When You Didn’t See IT Coming

Aug 27, 2019 | 0 comments

I was dishing food onto my plate for dinner when a text came through. “My dad is dead?” At first I was confused because it was a question and my friend lived on the other side of the world. Sadly, her dad had died unexpectedly. Just when she thought she would be setting up her classroom and preparing to welcome a new group of students, she found herself booking a ticket back to the U.S. As I write this, her whirlwind week of cleaning out his home, planning a service with her brother, and making more decisions than anyone should make while jetlagged and grieving is coming to an end. 

Soon she will be back on a plane and heading to her home on the field.

While God knows what this year holds for you, you will probably deal with the known and the surprises.

The list on-the field of curveballs is long:

—Visa denied (or needing extra paperwork)

—Pipes burst and either your home is flooded or you do not have water for a week

—Medical situations that involved travel

—A teammate has to leave the field unexpectedly and you need to absorb their work

—The internet is down . . . for what feels like forever

—A natural disaster destroys buildings, kills livestock, and leaves thousands impacted

—A pregnancy (not all curveballs are bad!)

—Political shifts change the nature of your “work”

—A visa granted months earlier than expected and suddenly you are moving months before you thought you would

In the midst of so much out of your control, how can you deal with so many possibilities? The very nature of your life in cross-cultural service involves an ability to recalculate. Enter this month’s workshop. I wanted the first workshop to be something that you can listen to before you need it and return to it as the year unfolds and your find yourself recalculating.

When I read Serving Well by Jonathan and Elizabeth Trotter the chapter on “recalculating” caught my eye. I contacted Jonathan and asked him if he would be interested in presenting a workshop that would theologically and practically equip you for the recalculating you will need to do this year. He was game! 

Because we are all still getting our bearings here at Global Trellis, I wanted to let you know that the workshop will be available for $10 until August 31, 2019 and then the price will go to its permanent price of $20. (New workship on the first of each month.)

What helps at times of changes is the spiritual practice of noticing God’s presence. Of course, this practice helps all the time. In her book The Spiritual Disciplines Handbook, author Adele Calhoun says, “Practicing the presence is a way of living into deeper awareness of God’s activity in our lives. Through many small pauses we begin a habit of turning our heart toward God. Through these acts of attention we express our intention to live in union with Christ.”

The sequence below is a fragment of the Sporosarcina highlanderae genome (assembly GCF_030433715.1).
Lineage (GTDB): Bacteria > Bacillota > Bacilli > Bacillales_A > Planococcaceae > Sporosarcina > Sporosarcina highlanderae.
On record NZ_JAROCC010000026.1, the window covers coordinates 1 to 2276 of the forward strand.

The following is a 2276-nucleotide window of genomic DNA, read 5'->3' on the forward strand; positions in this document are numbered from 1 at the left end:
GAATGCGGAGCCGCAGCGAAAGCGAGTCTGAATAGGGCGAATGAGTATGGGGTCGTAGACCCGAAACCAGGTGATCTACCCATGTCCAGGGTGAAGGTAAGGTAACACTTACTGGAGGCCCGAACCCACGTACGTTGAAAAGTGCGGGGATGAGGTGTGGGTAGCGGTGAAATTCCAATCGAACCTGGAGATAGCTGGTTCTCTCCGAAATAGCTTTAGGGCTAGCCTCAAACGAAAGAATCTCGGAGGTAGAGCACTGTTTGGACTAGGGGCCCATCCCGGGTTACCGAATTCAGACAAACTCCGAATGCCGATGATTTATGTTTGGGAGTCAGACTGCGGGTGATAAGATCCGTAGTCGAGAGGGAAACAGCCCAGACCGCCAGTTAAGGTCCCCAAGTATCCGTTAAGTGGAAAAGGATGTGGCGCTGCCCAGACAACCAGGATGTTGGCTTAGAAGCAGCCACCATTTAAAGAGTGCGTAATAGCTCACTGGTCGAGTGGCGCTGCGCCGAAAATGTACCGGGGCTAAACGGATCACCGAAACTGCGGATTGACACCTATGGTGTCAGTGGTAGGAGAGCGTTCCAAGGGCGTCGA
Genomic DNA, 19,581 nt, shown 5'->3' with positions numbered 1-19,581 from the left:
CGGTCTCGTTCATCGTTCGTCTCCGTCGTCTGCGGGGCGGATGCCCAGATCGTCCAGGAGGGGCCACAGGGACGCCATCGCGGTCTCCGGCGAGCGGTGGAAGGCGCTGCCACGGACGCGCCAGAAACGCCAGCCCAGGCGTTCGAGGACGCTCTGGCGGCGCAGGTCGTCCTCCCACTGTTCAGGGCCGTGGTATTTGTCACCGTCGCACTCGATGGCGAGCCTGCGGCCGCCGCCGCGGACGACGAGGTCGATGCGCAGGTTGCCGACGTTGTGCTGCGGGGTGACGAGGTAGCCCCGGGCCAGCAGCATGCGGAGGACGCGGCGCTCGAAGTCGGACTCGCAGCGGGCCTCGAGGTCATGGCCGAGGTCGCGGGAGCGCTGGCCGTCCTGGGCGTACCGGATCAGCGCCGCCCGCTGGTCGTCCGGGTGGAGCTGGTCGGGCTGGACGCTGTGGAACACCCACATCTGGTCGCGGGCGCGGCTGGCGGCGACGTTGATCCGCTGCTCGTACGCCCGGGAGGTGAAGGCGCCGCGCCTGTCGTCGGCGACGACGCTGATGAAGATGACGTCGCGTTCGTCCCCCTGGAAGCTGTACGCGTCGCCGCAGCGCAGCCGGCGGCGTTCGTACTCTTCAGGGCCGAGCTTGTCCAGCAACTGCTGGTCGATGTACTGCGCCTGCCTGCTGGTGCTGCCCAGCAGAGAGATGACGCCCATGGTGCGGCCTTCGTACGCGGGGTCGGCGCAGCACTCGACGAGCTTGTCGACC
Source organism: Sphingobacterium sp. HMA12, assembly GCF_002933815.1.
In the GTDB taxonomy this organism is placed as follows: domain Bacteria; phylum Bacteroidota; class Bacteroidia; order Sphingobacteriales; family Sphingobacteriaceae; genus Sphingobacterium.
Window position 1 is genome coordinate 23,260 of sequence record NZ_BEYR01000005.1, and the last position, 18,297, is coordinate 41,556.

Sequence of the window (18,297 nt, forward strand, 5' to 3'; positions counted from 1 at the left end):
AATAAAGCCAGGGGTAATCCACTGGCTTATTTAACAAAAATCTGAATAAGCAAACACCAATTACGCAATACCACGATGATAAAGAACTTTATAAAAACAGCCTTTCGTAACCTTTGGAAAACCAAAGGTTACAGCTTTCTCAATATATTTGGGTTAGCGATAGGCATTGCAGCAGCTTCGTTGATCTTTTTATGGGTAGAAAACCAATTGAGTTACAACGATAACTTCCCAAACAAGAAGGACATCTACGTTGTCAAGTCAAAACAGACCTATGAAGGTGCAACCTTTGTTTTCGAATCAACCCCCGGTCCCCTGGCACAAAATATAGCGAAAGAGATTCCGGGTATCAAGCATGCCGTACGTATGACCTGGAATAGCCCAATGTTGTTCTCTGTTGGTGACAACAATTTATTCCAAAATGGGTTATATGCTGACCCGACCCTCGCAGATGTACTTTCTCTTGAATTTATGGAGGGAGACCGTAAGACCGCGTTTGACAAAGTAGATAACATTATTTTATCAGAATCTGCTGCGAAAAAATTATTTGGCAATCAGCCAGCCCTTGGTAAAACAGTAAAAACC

Today, as you tend your soul, take a few minutes to reflect on these questions from The Spiritual Disciplines Handbook:

1. Where do your thoughts go when they aren’t focused on work or diverted by amusement? What do these thoughts reveal about your concerns and priorities?

2. How aware are you of the possibility of meeting God during your day?

3. What is it like for you when God shows up at an unexpected moment?

4. How easy is it for God to get your attention? When are you best able to hear God’s still, small voice?

5. What would it look like for you to intentionally seek deeper intimacy with God?

I don’t know what changes you will face this year, but I do know this: you will face changes. 

God offers Himself to you all the time, but in seasons of change, you might miss Him. Use these questions to feed your sense of His presence, so that you can notice God a bit more readily when the changes come. Watch the workshop on Recalculating to Change and allow God, with Jonathan’s help, to equip you for this year. 

Photo by Joshua Rawson-Harris on Unsplash

Amy Young

Life enthusiast. Author. Sports lover. Jesus follower. Supporting cross-cultural work.




Submit a Comment

Your email address will not be published. Required fields are marked *

Pin It on Pinterest

Share This